“Kangaroo court” costs businessman €6,200

After questioning the judge’s patriotism, professionalism and integrity but not providing any fresh evidence, Noel O’Gara failed in his appeal against a conviction for illegally auditing a number of companies.

The controversial businessman and ground rent speculator from Ballinahown who was convicted last month and fined €3,200, with €1,500 costs, had an additional €1,500 in costs added in the Circuit Court this week (February 24 ) to cover the day in court for the number of officials required by the State to give evidence.

O’Gara claimed his constitutional rights were being infringed when Judge Anthony Kennedy denied him a jury.

“There’s a harp over your head and I don’t think you know what it’s for,” said O’Gara, who then claimed his people had fought for this country.

“You’re trying to behave like a judge in the High Court in London. What are you trying to hide?” O’Gara asked.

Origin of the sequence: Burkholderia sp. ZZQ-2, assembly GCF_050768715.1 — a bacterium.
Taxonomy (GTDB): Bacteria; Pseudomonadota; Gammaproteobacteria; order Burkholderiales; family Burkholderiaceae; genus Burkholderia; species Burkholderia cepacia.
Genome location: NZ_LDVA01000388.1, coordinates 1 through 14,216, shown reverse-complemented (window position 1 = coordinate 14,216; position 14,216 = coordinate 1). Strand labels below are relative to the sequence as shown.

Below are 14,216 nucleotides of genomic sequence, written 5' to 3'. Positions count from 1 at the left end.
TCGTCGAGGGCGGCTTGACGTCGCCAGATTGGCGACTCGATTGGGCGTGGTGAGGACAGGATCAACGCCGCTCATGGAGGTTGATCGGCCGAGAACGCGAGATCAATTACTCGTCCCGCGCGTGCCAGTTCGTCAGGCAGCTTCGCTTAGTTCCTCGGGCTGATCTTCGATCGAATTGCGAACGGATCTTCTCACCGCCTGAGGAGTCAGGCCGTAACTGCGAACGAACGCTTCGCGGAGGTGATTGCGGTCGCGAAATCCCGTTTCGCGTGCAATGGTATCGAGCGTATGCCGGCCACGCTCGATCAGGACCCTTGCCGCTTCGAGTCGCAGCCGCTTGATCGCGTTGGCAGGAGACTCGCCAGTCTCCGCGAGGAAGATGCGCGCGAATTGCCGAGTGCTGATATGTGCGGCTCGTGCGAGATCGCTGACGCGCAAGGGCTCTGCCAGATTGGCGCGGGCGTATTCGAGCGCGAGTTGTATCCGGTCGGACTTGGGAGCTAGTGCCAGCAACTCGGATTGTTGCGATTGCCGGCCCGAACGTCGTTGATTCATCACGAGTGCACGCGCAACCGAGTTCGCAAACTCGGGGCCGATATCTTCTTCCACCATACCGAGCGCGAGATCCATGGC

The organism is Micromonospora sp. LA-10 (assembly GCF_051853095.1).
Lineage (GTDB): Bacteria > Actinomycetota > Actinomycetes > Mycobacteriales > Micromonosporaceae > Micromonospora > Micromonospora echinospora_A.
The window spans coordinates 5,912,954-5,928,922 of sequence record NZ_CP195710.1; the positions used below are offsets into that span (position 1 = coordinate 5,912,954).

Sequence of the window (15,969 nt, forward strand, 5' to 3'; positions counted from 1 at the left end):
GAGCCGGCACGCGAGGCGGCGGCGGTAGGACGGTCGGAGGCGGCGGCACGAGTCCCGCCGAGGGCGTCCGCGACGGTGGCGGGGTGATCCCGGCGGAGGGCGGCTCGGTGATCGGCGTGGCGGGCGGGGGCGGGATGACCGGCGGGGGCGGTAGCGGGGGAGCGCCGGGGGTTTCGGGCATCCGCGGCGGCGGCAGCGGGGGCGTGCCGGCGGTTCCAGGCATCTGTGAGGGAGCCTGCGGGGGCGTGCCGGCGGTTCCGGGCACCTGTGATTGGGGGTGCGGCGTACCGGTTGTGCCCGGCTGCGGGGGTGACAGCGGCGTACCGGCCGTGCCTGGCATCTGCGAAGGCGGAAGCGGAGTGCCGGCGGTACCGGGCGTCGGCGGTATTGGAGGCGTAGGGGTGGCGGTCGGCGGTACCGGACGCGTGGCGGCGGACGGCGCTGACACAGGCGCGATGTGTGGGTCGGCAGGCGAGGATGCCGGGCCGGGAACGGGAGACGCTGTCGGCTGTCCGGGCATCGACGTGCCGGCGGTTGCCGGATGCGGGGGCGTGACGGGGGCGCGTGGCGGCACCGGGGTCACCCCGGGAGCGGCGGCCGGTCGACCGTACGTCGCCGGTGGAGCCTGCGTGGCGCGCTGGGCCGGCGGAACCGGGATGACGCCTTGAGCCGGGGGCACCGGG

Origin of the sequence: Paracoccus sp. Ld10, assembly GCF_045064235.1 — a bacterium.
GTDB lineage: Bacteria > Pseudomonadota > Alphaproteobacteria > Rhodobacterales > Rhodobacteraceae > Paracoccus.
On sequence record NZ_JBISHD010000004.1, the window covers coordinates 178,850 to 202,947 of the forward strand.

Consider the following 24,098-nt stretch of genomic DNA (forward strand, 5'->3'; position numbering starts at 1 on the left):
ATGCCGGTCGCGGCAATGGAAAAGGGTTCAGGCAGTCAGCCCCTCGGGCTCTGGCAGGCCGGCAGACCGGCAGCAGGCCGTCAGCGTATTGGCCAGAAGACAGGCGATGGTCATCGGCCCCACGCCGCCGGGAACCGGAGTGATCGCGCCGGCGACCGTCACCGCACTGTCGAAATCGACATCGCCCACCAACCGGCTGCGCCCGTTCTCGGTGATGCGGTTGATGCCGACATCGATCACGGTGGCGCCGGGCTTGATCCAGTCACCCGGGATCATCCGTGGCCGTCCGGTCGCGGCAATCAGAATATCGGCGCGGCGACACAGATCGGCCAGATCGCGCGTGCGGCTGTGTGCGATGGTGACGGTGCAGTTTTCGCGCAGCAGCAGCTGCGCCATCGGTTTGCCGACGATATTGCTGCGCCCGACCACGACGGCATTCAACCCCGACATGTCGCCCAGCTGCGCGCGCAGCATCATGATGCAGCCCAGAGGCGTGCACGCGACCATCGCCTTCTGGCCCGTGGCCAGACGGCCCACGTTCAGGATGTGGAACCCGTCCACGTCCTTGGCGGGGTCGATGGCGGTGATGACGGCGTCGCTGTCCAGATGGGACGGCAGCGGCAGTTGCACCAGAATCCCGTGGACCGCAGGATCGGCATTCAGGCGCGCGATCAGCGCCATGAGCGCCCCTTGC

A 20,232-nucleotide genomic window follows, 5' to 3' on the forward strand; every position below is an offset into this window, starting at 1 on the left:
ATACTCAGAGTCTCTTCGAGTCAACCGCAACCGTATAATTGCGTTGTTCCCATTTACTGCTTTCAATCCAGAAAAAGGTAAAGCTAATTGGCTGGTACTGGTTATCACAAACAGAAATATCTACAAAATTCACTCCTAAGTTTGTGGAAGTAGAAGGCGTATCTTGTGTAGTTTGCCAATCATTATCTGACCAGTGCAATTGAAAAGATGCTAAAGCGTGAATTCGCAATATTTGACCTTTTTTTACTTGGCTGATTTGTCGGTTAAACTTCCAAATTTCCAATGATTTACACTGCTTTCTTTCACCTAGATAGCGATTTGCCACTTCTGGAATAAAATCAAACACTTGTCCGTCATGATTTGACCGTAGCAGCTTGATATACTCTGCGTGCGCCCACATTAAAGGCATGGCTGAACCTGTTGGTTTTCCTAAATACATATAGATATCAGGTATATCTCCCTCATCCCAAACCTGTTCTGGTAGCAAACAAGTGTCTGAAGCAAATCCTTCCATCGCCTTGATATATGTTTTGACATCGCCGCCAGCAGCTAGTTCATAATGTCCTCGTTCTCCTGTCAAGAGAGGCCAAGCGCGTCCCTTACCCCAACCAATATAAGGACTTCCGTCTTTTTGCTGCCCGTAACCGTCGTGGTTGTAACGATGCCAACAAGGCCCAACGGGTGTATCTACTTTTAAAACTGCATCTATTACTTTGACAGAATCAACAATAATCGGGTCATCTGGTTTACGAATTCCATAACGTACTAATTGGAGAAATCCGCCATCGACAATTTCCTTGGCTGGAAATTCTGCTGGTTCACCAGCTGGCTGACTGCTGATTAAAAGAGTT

He also demanded that Mr Paul Appleby, head of the Office of the Director of Corporate Enforcement, be brought to court to explain why he started this “witch hunt” against O’Gara but again the judge refused, deeming the five State witnesses as adequate.

Prosecuting barrister Mr Philipp Rahn, went painstakingly through all the technical evidence outlining how O’Gara had breached Section 187 of the Companies Act 1990 by auditing four companies whilst not qualified to do so.

This was supported by the other witnesses who told the court that at the time of the offences three years ago O’Gara had not been a member of any of the six bodies authorised by the State to conduct audits.

The only fresh evidence brought to the court was the fact that if O’Gara had sought an audit exemption available to small companies with less than 50 employees “none of this would’ve happened”.

The judge upheld the prosecuting evidence, saying: “This is not a mortal sin but a venial sin”.

O’Gara again attempted to bring his pet subject of the Yorkshire Ripper to court and to quote another judge from the pages of a newspaper, but was ordered to stop by Judge Kennedy.

“That’s why I want a jury,” said O’Gara.

“I trust them and I don’t trust judges. You’re turning this into a kangaroo court. You’re leaving me with no option other than a High Court appeal. You’ve denied me all my rights.”

Judge Kennedy disagreed and upheld the conviction.


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